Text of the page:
There are over 100 cities around the world that have “Chinatown” areas, communities with large ethnically Chinese populations in close proximity. General Interactive Co’s game Chinatown Detective Agency takes place in a Chinatown in Singapore and follows the exploits of ex-cop turned private investigator Amira Darma. So, we’re looking into the game for its Kickstarter campaign and played the first case which takes approximately an hour to complete.
The first thing that struck me from the game, just noticing the screen setup, is the amount of inspiration it takes from the Carmen Sandiego series from the 80s and 90s. As one of the few video games I was allowed to play at the time, I’m a huge Carmen Sandiego fan, even though I still suck at geography. Having several different message windows as well as a smart assistant definitely contributes to Chinatown Detective Agency feeling futuristic, though more cyberpunk than sleek.
Unfortunately, with so much of the screen taken up by tools, the visuals suffer. While the traditional pixel art is fun, the lack of faces on the characters outside of their dialogue boxes means you’re moving a faceless creature across the screen. It looks a bit odd. The backgrounds aren’t detailed either, but that style choice doesn't evoke quite the same uncanny feeling as the featureless people meandering about. On the other hand, the character portraits are beautifully rendered and wonderfully detailed, making each individual look phenomenal.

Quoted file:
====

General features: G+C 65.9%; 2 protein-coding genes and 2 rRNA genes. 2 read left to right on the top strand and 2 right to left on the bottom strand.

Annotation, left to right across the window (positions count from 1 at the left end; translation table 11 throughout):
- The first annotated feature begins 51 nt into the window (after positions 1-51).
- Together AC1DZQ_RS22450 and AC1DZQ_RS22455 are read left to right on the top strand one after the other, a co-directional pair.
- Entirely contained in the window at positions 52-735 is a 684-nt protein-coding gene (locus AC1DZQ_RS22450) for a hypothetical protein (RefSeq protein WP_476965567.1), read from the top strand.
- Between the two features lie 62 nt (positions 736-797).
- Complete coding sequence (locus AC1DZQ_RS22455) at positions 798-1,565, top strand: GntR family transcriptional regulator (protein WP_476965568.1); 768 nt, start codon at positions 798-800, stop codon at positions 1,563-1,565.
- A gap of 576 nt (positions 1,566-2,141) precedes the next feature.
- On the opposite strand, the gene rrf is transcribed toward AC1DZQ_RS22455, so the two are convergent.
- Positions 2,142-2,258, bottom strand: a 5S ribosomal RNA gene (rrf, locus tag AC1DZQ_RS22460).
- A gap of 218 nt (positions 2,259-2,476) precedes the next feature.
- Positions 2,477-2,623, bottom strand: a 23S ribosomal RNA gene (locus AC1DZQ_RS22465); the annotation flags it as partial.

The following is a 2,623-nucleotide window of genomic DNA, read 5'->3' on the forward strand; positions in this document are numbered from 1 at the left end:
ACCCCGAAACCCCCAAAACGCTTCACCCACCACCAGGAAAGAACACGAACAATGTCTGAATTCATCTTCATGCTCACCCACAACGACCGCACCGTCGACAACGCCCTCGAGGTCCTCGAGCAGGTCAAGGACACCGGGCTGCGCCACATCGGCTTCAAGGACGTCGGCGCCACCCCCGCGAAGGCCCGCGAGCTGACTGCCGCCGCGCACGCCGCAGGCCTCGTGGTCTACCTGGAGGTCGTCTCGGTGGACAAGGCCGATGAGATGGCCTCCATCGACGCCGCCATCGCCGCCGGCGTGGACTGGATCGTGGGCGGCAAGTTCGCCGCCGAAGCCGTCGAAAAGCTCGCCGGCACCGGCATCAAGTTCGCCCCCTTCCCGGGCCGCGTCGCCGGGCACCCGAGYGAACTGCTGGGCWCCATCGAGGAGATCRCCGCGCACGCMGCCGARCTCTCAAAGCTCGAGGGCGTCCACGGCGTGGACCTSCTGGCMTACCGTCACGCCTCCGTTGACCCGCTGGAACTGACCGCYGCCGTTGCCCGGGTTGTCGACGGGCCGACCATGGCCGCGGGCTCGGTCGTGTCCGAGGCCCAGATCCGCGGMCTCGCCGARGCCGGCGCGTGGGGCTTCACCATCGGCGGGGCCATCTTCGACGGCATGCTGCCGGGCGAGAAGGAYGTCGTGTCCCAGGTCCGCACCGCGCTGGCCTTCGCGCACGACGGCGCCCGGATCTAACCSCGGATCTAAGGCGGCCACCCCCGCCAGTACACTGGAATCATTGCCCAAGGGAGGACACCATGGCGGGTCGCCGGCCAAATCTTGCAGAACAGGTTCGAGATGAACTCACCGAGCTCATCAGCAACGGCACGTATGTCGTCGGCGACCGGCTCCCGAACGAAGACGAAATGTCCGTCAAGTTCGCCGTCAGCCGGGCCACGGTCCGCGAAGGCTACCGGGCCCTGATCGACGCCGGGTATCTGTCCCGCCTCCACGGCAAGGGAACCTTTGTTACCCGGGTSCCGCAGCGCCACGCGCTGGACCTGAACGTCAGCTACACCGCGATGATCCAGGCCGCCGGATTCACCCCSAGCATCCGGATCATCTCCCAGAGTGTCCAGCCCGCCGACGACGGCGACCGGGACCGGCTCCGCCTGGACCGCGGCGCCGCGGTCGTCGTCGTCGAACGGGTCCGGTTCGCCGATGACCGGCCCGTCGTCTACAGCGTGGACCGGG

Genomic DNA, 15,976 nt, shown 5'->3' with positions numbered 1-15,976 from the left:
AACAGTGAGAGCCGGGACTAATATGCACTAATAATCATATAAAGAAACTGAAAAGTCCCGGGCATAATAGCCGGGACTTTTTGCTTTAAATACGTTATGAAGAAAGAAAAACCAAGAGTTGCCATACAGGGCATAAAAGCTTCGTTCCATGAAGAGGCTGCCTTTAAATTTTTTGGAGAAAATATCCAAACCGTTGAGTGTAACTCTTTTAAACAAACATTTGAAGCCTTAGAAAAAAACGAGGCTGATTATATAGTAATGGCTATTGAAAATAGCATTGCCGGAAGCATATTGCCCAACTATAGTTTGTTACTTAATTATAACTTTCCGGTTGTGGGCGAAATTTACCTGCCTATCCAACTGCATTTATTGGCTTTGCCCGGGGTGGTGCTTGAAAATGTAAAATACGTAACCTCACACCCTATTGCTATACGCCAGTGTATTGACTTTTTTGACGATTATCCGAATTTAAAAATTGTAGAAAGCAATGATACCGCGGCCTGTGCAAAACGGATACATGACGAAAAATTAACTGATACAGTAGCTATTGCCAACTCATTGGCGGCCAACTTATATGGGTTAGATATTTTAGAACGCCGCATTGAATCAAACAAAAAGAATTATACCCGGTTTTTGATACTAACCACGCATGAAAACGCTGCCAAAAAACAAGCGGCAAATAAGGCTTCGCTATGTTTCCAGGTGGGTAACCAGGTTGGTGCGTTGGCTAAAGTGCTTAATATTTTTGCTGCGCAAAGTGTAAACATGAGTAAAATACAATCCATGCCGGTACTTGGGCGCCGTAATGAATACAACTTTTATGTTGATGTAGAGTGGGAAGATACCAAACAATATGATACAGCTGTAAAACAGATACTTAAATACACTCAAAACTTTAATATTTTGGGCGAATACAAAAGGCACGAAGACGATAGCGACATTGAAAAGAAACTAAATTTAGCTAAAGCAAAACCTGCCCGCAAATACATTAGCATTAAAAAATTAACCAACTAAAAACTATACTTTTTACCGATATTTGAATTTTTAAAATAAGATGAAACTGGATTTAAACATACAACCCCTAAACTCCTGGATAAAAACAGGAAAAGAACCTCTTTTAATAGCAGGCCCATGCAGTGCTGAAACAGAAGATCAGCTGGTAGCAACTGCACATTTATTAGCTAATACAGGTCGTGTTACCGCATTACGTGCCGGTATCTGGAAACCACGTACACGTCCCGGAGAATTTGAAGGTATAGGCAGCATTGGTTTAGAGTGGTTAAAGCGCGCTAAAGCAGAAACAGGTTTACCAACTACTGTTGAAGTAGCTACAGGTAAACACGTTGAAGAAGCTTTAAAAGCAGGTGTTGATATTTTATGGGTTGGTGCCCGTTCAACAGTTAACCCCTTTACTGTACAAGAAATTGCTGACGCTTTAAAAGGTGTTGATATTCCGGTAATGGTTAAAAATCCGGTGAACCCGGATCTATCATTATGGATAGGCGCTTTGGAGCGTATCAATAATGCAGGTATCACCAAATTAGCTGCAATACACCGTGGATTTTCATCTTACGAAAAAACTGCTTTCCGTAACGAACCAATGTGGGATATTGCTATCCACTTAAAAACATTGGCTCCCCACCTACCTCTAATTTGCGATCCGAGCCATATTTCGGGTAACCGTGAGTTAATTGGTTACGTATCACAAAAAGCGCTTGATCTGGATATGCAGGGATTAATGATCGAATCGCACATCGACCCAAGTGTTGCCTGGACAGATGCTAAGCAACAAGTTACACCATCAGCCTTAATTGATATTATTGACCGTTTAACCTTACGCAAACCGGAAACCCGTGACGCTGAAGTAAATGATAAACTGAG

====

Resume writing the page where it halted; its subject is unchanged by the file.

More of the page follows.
The plot is, unfortunately, fairly straightforward for a mystery/investigation game. Amira meets up with a client named Rupert Zhou via an old contact. A member of the rich and powerful cabal secretly running Singapore from the behind the scenes, he requests her help in tracking down a man with a debt to pay, going only off of a quote from a book that he gives you as your only clue. While this is an intriguing setup, it fails to pan out. There’s no ambiguity about where to go at any point or about what to look for, and Amira follows labeled connect the dots to solve the case.
I appreciate that this is a tutorial case right out of the gate, but the straightforwardness was almost insultingly easy. It also makes Amira come off in a bad light, as we aren’t shown brains or resourcefulness or any of the other qualities she should have as a detective. It also begs the question why Singapore’s elite need her to unravel this puzzle, and how, if they got the first clue to begin with, were they not able to track this man themselves. It’s fairly nonsensical when you break the whole thing down logically, but it works on a surface level.
The one puzzle in this case is not very well thought out or explained. It’s a simple number to letter cipher, with a key that intentionally makes it look more difficult than it is, and one that we are handed without having to actually work for it. It feels like being handed a puzzle, rather than playing through an adventure game and actually figuring it out for yourself.
The voice acting in Chinatown Detective Agency is middling. While we only hear from three characters, there’s a distinct lack of emotion in the performances. At the bottom of the list, Rupert Zhou sounds unconvinced of his own power and influence. Amira, meanwhile, sounds on the verge of abject boredom during every interaction she partakes in.
It’s clear that Chinatown Detective Agency needs some polishing. It’s also clear that the right elements are in place From the Sandiego inspired layout to the beautiful character portraits and intriguing premise, there’s plenty of promise. Will Chinatown Detective Agency be able to find the diamond in the rough? Time will tell.
TechRaptor previewed Chinatown Detective Agency on PC using a copy provided by the developer.